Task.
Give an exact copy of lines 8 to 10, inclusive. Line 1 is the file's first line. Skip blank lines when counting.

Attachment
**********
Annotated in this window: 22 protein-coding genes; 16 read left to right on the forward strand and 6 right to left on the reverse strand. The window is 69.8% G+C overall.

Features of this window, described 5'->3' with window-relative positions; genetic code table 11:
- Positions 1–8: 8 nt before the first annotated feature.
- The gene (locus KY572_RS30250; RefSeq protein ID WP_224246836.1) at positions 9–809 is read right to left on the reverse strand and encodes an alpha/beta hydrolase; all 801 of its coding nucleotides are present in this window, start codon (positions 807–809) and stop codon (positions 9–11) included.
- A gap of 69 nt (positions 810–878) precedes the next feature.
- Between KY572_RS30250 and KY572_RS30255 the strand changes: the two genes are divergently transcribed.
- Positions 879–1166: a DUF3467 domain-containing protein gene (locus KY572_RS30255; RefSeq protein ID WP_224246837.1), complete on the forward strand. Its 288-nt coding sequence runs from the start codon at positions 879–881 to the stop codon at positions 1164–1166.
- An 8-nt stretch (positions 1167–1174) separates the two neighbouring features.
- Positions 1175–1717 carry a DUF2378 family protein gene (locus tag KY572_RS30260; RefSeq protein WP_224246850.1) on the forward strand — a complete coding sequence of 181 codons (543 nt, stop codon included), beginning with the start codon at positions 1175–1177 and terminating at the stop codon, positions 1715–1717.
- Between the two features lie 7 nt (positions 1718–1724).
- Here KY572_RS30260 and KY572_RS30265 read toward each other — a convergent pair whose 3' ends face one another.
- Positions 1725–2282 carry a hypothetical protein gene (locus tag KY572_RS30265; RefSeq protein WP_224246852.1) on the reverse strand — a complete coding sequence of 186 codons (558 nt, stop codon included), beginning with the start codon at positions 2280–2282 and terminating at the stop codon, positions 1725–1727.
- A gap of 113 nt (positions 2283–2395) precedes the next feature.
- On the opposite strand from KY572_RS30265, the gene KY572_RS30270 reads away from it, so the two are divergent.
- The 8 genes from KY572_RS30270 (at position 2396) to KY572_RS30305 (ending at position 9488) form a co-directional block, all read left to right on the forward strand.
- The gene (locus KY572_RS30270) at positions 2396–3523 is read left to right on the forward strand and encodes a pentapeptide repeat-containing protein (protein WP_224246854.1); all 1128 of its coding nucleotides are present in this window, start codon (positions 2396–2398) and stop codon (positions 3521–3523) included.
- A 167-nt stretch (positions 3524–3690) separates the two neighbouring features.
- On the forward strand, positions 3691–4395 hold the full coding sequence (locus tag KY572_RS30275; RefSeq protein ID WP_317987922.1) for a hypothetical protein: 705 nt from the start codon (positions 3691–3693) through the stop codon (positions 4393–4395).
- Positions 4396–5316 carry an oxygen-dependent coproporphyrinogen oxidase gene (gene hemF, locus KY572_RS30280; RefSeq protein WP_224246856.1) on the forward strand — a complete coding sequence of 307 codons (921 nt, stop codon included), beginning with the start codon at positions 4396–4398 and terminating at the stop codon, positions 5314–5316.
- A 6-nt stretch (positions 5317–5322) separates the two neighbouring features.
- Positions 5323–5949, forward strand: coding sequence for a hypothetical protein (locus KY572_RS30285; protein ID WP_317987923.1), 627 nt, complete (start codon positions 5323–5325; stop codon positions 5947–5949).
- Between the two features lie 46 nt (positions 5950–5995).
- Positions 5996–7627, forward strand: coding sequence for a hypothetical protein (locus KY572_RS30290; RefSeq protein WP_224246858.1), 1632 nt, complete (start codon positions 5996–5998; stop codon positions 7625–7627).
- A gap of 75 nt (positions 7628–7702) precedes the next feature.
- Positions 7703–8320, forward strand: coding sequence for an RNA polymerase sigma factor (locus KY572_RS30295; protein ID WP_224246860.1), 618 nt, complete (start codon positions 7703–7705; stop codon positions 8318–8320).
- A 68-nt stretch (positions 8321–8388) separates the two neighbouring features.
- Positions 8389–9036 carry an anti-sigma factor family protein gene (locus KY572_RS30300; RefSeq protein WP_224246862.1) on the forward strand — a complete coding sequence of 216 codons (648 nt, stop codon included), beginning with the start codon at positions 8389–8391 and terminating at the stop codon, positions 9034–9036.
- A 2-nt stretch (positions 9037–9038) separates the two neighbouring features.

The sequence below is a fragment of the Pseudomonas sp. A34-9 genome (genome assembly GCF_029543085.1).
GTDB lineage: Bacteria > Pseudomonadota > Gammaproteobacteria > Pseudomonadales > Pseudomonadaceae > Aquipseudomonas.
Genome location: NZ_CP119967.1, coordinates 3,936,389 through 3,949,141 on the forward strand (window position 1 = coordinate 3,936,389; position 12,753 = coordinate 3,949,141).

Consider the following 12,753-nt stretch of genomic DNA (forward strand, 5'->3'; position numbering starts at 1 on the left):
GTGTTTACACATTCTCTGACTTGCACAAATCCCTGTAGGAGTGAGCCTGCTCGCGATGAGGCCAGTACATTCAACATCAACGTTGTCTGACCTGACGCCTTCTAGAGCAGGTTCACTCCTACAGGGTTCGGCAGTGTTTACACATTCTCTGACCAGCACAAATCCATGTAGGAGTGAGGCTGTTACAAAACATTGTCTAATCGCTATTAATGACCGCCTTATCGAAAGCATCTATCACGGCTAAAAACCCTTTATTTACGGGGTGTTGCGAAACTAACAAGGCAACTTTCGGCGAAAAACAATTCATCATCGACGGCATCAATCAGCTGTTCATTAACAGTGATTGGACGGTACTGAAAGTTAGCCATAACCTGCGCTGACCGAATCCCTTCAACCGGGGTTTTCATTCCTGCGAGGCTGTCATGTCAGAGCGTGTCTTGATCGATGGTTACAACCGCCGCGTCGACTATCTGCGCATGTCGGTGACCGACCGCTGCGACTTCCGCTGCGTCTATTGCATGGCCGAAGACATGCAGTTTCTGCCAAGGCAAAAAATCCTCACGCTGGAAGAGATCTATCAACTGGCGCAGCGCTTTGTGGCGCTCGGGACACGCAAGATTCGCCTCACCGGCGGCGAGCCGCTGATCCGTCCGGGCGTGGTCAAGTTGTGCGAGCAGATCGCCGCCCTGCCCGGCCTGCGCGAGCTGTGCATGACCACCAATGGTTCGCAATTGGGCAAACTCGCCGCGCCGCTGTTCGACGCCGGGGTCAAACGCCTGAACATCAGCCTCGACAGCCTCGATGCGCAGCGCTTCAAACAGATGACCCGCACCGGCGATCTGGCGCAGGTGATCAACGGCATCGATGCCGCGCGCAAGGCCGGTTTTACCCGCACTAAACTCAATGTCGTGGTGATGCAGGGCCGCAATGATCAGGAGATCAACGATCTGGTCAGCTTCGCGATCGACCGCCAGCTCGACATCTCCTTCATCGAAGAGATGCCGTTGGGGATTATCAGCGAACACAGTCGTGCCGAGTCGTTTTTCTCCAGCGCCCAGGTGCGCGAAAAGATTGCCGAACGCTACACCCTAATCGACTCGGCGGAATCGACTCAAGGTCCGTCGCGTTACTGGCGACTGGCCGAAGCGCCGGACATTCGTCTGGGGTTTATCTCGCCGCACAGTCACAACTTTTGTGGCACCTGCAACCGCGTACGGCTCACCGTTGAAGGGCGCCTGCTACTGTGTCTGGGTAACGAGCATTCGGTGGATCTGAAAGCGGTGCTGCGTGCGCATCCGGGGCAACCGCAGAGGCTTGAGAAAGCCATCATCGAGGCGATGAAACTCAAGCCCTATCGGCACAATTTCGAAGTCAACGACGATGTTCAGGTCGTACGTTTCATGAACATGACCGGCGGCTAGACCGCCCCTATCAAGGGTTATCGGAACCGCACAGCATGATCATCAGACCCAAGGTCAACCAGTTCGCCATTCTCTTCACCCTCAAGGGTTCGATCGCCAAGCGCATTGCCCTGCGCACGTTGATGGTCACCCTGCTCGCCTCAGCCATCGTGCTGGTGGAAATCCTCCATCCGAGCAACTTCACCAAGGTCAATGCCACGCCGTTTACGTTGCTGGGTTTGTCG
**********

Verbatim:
- An 8-nt stretch (positions 1167–1174) separates the two neighbouring features.
- Positions 1175–1717 carry a DUF2378 family protein gene (locus tag KY572_RS30260; RefSeq protein WP_224246850.1) on the forward strand — a complete coding sequence of 181 codons (543 nt, stop codon included), beginning with the start codon at positions 1175–1177 and terminating at the stop codon, positions 1715–1717.
- Between the two features lie 7 nt (positions 1718–1724).